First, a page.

07 October 2009

$50,000 boost to glaucoma research and diagnosis

Researchers at the University of Sheffield Medical School have been given the opportunity to research new and improved diagnostic techniques for patients developing glaucoma. Thanks to a donation of $50,000, the Sheffield team will use new high resolution imaging equipment to evaluate new and discomfort-free ways to make a reliable diagnosis.

Glaucoma can be a secondary problem stemming from acute or chronic uveitis – a painful inflammation of the eye. Gonioscopy, the usual technique for diagnosing glaucoma, involves contact with the surface of the eye, making it uncomfortable and difficult to perform for patients with uveitis.

Dr Raymond Harrison, a graduate of the University of Sheffield now living in New York, has forged an accomplished career as an ophthalmologist specialising in glaucoma. His connection with academic researchers at Sheffield University led to the very generous donation of $50,000 from the Eye-Bank for Sight Restoration to address this problem.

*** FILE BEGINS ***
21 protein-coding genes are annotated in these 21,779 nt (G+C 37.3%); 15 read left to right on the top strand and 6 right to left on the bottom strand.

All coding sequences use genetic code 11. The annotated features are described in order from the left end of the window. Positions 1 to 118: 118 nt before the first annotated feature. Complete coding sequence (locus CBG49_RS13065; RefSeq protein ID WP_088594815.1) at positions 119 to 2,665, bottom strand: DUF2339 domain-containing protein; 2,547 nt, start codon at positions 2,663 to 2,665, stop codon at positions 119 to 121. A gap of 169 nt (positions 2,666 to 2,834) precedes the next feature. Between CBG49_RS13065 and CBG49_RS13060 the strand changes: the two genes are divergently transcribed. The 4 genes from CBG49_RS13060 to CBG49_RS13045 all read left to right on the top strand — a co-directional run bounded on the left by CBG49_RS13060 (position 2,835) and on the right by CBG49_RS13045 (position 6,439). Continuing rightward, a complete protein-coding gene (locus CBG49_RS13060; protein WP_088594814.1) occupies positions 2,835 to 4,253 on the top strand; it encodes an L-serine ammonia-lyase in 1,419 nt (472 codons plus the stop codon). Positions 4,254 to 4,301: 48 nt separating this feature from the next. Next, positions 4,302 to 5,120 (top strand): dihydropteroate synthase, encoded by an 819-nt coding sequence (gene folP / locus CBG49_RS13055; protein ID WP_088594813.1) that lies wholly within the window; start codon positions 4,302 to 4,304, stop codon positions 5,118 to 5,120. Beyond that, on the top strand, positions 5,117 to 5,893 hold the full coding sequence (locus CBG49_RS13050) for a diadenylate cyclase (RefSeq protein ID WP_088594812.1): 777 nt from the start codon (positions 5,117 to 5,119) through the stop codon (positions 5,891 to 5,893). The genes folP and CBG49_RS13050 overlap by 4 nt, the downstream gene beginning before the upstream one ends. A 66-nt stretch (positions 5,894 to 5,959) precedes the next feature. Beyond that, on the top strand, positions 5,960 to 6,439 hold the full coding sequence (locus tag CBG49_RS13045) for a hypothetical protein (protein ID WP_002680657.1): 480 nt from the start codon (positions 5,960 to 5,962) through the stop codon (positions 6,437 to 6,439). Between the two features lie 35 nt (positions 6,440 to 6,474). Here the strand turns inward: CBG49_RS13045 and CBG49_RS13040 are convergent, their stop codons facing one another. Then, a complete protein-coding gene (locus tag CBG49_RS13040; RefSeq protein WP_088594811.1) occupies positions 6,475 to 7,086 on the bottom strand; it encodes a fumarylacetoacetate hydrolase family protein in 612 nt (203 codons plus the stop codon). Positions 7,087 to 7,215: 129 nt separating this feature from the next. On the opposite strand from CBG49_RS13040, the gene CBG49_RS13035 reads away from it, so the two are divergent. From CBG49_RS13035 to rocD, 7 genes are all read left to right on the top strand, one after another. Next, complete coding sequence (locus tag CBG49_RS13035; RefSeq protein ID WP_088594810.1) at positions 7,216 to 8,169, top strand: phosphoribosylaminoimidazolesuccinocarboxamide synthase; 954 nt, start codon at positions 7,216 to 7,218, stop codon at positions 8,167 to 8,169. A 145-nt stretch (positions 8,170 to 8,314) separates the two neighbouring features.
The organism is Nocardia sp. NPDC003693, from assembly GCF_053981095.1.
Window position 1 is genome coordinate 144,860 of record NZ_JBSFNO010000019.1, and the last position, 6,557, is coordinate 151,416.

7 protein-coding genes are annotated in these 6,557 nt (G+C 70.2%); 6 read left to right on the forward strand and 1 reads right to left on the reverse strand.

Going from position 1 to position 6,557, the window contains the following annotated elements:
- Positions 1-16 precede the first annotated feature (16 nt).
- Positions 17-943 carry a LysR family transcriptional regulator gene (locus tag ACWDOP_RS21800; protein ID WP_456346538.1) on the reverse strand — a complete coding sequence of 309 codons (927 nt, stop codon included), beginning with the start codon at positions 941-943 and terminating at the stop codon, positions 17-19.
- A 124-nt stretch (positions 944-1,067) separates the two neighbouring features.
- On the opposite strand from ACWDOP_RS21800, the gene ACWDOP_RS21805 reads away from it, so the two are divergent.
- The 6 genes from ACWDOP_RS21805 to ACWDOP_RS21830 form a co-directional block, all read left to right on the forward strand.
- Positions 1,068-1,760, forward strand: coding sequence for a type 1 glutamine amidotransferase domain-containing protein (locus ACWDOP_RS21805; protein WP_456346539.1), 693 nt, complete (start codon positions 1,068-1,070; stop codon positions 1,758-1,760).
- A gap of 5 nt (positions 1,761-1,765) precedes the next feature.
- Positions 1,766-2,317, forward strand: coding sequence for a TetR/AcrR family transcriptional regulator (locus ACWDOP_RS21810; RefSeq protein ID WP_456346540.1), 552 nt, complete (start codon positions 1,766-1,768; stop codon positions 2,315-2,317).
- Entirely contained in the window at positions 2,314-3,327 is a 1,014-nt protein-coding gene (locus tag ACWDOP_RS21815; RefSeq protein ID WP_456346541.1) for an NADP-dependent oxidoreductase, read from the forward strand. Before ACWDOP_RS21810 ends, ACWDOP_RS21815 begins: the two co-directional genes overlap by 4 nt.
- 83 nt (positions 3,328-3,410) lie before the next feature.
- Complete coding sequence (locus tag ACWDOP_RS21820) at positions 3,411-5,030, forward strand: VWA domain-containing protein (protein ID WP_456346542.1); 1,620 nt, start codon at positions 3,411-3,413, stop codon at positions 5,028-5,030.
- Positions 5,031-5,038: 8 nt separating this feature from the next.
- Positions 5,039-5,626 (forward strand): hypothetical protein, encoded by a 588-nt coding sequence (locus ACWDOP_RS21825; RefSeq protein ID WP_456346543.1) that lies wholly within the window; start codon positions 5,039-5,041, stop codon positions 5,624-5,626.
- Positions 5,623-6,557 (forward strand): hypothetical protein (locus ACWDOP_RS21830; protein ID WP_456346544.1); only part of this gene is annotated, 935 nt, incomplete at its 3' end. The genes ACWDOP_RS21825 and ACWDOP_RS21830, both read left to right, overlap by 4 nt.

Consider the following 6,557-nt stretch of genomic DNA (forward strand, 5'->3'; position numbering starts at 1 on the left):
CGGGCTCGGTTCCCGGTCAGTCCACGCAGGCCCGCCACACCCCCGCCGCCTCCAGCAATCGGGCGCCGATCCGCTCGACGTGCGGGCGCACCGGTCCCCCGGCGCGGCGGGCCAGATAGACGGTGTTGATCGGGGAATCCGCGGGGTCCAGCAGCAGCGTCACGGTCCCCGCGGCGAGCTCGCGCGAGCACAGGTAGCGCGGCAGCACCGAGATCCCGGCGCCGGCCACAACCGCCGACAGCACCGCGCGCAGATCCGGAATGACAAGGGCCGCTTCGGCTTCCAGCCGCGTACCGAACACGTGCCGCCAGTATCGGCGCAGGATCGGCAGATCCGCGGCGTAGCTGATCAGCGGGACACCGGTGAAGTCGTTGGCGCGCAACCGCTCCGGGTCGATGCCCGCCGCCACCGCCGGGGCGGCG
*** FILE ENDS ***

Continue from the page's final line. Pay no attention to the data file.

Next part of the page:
Professor Ian Rennie, Head of the Academic Unit of Ophthalmology and Orthoptics at the University of Sheffield, will use the donation in a study utilising a high resolution OCT (optical coherence tomography) imaging machine, which it is hoped will lead to advances in glaucoma diagnostics in the special group of patients. Members of the Unit, who already provide the Uveitis Service at the Royal Hallamshire Hospital and undertake specialised clinics in the management of patients suffering from this condition, will conduct a clinical research programme to evaluate the effectiveness of this new approach.

The University of Sheffield is an exempt charity and is grateful to the Trustees of the Eye-Bank for Sight Restoration for choosing to support our medical research. For more information about supporting research in Sheffield, please contact Miles Stevenson, Director of Development: